Also at dinner were a visiting husband and wife named Frank and Eloise. Their cat, Snookums, was being baby-sat at their home in Los Gatos. I told Frank and Eloise of my friends in Los Angeles whose cats did self-indulgent things like spraying on my house gift.
Eloise said she loved cats because they're so deliciously selfish and sensual. Throughout history people have admired the cat's unabashed skill at instant gratification.
She said power people like Alexander the Great, Napoleon and Hitler, hated cats. "A cat won't knuckle under like a dog," she smiled. "You won't get satisfaction that easy from a pussycat."
Eloise reported that the famous Florence Nightingale owned 60 cats. She named them after powerful men of her day like Benjamin Disraeli and Prince Otto Von Bismarck. She wouldn't travel without them.
Eloise told Charlie his neighbor's cat pooped in Charlie's carport to prove he was Top Cat. "The cat feels inferior because he's smaller than you. Never stare a cat down, Charlie. It makes him feel rotten."
Charlie said, "I can't stand to look at him." (Charlie's a carpenter who refuses to work under houses where there've been cats. The smell.) "He likes you," Eloise explained. "He befriends you precisely because you don't stare him down."
"He's got my number."
"You could put it that way," Eloise murmured.
She explained that every cat, including her Snookums, simply needs fair play: lots of meat (Snookums would die without meat), bottled water (the smell of chlorine turns Snookums off), a food dish cleaned without soap or detergent (which upsets Snookums' delicate taste buds), a sparkling litter box cleared after every do-do.
"The greatest pleasure in the world is to win Snookums' affection with a purr."
Charlie wondered whether Snookums was neutered.
"Good Heavens, no!" Eloise's husband Frank interjected. Snookums had been vasectomized, but never castrated. "A vasectomy's not cheap, but worth every dollar of it," Frank declared. "Snookums still goes out catting with the best of them." Unaware of his sterility.
"And females should have their tubes tied," Eloise added. "Never spay them. A spayed female gets fat and lazy."
Charlie suggested a bumper sticker: "You breed 'em, you feed 'em."
"Here, here," Eloise and Frank agreed.
I suggested to Eloise that maybe Snookums had become Eloise's id, doing things that Eloise didn't dare. "The id. That wild instinct which Freud claimed our Ego forces us to suppress. The Pleasure Principle."
I said, "Cats are very up front about looking out for No. 1, marking their territory, and making sure their gastronomic and aphrodisiacal needs are met."
(I really meant flat out hunger and sex, but my Ego prevented my id from saying it up front.)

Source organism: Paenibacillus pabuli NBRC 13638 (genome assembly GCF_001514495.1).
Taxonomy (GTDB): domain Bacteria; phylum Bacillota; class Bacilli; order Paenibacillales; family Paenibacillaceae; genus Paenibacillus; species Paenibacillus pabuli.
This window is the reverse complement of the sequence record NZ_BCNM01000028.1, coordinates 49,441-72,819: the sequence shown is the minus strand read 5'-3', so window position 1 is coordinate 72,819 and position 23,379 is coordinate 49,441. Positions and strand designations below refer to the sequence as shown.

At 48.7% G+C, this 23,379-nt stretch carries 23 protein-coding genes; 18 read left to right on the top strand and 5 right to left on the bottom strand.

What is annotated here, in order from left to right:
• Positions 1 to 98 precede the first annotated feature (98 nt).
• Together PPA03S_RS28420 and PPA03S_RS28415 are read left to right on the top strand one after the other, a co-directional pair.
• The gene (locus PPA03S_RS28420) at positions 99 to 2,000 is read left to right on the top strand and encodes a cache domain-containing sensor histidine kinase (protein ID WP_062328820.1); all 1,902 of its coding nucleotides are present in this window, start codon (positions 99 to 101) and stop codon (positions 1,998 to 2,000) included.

Frank and Eloise countered that Snookums was much more than their surrogate id. Wasn't it the famous French philosopher Michel de Montaigne who had observed, way back in the sixteenth century, "When I play with my cat, who knows whether she diverts herself with me, or I with her. I have my time to refuse, she also has hers." A cat makes you feel wanted. Frank and Eloise phoned Los Gatos daily so Snookums could hear their voice.
But how many cats does one need to fulfill one's need to feel needed? There was that woman in Fortuna last year with 54. When the Humane Society got on her case, her bathtub was full of feces, and she had hardly enough space on her own bed to crawl in.
And Amelia Carson, the last surviving local member of Eureka's famous Carson Mansion clan, left her million dollar estate to her cats. Over the years she'd buried 70 in her orchard. Another 17 wrapped in baby blankets were nestled in tin boxes in Amelia's attic.
And there's that fellow Ye Yo in Old Town with his many cats who confronts his naysayers with his self-styled "Eviction Resistance Headquarters."
And there's another cat lady friend who spends midnights luring feral cats into her own have-a-heart trap. Once sequestered in her tiny apartment, she has no room for guests, no chance for travel. Her savings go to feed her cats.
Eloise understood. She said that stray cats should be considered rather like the homeless: not a problem so much as a dilemma. "You can solve a problem. You can only manage a dilemma."
I said I'd discovered that if you're friendly to the neighbor's cats, and don't hiss them away, and leave the top off your compost box so they can rummage in it, and let them hunt birds in your hedge, then they assume your yard is their territory, and they quit pooping in the lettuce.
They poop next door, instead.
I knew that for a fact. I'd seen the man kitty-corner across the street running fishline around the top of his fence in a futile effort to keep the cats out of his yard that used to poop in ours.
It's like trickle-down economics.
If it's not in your yard, it's not your problem.
Charlie's still undecided whether to head for the Humane Society and get that have-a-heart trap. Or just have a heart. He says his Id tells him to go for it, but his Ego cares how his neighbor will feel when he misses the cat.
I told Charlie that if he were a cat his id would win.
It always does.
Now, here in King Salmon, another cat lover has started showing up every morning in his car at the end of Cod Street.
He collects leavings from the Elks Club and feeds the cats.
He hangs around long enough to feel needed. Then he splits.
Wally Graves taught for many years in California State Universities and has resided in Humboldt County since 1979.